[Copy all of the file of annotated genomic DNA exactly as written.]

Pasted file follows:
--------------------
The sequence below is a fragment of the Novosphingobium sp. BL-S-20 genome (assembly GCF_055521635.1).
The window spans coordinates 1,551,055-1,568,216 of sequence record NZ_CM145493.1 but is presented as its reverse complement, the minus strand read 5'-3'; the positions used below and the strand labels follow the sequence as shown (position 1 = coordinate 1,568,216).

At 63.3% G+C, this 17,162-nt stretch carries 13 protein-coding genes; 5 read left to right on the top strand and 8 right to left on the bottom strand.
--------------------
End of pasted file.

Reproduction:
The sequence below is a fragment of the Novosphingobium sp. BL-S-20 genome (assembly GCF_055521635.1).
The window spans coordinates 1,551,055-1,568,216 of sequence record NZ_CM145493.1 but is presented as its reverse complement, the minus strand read 5'-3'; the positions used below and the strand labels follow the sequence as shown (position 1 = coordinate 1,568,216).

At 63.3% G+C, this 17,162-nt stretch carries 13 protein-coding genes; 5 read left to right on the top strand and 8 right to left on the bottom strand.